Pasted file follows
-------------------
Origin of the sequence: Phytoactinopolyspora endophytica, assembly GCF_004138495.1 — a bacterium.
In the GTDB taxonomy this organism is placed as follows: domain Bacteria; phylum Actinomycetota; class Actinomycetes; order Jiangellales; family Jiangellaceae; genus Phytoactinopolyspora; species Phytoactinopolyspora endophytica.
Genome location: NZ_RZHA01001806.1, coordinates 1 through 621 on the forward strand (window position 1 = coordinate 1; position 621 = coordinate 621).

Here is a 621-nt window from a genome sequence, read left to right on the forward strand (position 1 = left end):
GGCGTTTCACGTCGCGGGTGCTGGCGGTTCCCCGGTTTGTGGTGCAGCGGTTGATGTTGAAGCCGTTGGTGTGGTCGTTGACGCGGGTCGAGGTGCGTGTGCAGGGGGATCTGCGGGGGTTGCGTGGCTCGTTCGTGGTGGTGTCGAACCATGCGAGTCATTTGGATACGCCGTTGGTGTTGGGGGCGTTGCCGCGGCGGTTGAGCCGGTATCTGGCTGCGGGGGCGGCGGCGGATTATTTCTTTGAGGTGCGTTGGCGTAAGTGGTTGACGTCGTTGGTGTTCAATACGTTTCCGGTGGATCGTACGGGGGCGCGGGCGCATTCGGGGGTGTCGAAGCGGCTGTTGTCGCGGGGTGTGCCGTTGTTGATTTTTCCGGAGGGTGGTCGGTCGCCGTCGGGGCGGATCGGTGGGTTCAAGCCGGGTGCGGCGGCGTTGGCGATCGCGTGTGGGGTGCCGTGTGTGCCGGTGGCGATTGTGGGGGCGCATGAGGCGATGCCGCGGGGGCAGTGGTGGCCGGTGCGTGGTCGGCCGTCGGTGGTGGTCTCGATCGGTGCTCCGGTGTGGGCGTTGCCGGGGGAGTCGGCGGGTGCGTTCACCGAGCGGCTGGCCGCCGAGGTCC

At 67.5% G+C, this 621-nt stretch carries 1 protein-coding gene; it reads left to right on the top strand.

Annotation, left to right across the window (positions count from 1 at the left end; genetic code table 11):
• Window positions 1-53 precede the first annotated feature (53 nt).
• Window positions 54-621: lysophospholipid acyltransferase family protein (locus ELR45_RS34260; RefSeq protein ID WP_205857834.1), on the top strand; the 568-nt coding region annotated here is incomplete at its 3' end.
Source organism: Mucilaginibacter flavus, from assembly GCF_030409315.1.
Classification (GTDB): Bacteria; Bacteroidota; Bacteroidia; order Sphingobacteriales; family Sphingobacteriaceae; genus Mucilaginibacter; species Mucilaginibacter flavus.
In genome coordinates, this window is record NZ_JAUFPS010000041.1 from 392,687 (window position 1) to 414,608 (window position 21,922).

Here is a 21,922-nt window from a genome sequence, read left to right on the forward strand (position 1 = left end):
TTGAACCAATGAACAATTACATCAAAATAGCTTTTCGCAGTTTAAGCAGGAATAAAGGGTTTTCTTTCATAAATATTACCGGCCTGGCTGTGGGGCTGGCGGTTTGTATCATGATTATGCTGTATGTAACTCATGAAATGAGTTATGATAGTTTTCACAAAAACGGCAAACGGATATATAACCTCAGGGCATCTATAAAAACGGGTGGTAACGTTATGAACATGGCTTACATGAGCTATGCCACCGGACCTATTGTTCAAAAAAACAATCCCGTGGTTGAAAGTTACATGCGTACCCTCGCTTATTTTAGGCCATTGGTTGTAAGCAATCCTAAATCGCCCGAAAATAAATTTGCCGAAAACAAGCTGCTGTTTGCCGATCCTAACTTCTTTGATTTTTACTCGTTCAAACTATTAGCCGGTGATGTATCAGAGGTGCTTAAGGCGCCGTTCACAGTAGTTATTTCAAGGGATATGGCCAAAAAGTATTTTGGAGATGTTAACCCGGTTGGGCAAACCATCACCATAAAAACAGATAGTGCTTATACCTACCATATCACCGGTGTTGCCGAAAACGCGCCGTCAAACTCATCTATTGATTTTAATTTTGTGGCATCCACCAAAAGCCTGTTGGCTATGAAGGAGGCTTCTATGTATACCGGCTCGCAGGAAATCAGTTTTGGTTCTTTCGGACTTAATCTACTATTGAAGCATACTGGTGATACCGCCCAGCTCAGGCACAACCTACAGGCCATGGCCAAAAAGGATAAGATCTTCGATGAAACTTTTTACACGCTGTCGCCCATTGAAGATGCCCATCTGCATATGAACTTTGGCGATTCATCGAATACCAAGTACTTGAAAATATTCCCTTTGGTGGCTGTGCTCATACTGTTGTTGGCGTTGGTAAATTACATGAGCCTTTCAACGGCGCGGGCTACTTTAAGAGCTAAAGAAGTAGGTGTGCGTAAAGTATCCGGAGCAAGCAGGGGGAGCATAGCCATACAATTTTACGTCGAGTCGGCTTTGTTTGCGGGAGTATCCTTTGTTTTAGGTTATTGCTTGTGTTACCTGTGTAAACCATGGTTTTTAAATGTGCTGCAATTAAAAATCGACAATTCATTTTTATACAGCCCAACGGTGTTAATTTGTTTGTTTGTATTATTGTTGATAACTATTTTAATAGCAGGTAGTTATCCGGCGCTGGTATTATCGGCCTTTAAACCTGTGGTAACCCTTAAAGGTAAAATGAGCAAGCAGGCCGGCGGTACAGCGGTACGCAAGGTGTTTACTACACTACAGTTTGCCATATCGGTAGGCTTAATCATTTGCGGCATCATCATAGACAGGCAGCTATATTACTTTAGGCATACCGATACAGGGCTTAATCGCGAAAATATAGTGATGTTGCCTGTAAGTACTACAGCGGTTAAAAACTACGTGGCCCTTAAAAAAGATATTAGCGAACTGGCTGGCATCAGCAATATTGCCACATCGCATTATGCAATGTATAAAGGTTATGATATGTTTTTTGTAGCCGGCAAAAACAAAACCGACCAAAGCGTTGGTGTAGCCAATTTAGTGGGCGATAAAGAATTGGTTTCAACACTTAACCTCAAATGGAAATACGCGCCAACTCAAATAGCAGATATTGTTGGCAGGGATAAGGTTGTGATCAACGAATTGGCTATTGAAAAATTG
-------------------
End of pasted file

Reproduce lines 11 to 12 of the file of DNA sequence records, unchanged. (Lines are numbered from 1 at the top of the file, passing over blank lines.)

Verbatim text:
Classification (GTDB): Bacteria; Bacteroidota; Bacteroidia; order Sphingobacteriales; family Sphingobacteriaceae; genus Mucilaginibacter; species Mucilaginibacter flavus.
In genome coordinates, this window is record NZ_JAUFPS010000041.1 from 392,687 (window position 1) to 414,608 (window position 21,922).